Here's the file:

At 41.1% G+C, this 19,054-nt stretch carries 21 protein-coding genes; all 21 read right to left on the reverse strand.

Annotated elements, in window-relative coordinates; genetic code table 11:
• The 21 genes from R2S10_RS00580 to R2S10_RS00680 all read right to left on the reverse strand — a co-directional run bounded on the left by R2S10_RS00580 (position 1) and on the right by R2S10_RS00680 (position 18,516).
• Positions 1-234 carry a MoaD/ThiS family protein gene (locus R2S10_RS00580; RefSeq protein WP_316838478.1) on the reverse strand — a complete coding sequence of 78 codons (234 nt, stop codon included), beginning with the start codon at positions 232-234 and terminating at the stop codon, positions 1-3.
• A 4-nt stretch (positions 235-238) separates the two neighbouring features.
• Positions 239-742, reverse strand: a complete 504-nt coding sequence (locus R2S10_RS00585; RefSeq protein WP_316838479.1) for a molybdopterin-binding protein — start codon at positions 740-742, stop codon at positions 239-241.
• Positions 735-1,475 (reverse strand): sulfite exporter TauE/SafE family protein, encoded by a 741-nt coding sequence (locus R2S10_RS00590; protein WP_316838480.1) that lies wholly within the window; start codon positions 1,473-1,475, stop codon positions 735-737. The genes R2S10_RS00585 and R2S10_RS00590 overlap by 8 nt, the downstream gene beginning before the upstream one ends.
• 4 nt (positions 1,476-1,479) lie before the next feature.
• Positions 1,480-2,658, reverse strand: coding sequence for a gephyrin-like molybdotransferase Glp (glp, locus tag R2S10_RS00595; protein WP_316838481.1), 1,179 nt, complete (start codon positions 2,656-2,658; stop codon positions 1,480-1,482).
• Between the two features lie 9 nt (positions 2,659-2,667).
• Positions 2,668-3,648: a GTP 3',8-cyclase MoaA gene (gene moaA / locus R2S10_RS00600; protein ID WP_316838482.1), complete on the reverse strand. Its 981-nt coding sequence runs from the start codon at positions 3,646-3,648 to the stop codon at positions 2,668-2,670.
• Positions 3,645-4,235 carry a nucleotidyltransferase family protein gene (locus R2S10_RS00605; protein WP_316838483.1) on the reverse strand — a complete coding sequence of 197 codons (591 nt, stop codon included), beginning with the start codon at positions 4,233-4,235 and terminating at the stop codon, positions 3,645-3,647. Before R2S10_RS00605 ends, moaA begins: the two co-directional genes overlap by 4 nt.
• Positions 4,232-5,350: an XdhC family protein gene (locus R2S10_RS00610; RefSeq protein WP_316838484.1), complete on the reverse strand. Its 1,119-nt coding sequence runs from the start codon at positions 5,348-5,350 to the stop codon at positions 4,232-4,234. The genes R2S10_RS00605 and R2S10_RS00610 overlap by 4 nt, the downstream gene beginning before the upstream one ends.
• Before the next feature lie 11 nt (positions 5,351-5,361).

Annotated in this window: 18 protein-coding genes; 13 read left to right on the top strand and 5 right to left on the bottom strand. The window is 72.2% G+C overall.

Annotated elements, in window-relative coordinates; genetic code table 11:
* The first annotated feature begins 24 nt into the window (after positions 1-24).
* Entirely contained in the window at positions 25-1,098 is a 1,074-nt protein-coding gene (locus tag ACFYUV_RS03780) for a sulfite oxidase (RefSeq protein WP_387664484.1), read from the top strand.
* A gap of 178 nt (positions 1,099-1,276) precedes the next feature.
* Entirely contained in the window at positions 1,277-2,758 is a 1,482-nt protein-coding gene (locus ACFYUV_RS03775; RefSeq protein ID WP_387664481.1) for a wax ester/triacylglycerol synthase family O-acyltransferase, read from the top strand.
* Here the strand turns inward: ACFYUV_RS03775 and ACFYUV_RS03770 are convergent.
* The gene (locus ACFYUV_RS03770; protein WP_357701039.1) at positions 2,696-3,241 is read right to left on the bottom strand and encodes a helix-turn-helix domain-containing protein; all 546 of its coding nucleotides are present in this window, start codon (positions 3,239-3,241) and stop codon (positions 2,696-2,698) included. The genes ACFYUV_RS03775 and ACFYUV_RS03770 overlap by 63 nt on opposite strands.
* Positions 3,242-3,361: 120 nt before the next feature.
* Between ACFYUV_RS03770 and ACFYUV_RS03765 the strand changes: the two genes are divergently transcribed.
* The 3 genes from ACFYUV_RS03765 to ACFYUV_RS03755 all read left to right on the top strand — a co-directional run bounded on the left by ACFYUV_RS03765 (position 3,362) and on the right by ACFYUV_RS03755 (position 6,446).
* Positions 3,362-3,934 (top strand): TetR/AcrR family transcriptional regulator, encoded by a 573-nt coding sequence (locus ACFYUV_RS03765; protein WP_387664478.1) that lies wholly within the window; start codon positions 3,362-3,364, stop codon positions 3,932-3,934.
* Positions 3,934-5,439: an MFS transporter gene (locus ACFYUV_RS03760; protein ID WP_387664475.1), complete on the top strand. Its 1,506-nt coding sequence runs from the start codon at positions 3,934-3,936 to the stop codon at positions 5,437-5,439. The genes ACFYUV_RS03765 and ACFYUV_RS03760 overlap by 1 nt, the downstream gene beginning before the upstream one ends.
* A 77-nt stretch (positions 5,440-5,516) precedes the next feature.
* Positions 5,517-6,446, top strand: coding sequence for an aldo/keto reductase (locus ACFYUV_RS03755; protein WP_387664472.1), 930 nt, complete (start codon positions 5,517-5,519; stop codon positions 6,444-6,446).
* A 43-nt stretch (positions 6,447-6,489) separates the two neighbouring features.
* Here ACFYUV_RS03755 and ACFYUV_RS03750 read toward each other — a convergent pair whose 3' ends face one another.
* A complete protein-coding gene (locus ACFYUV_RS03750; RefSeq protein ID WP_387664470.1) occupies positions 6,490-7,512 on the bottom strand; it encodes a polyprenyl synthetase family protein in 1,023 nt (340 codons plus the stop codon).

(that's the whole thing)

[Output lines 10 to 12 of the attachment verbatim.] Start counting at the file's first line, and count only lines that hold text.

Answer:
• Between the two features lie 9 nt (positions 2,659-2,667).
• Positions 2,668-3,648: a GTP 3',8-cyclase MoaA gene (gene moaA / locus R2S10_RS00600; protein ID WP_316838482.1), complete on the reverse strand. Its 981-nt coding sequence runs from the start codon at positions 3,646-3,648 to the stop codon at positions 2,668-2,670.
• Positions 3,645-4,235 carry a nucleotidyltransferase family protein gene (locus R2S10_RS00605; protein WP_316838483.1) on the reverse strand — a complete coding sequence of 197 codons (591 nt, stop codon included), beginning with the start codon at positions 4,233-4,235 and terminating at the stop codon, positions 3,645-3,647. Before R2S10_RS00605 ends, moaA begins: the two co-directional genes overlap by 4 nt.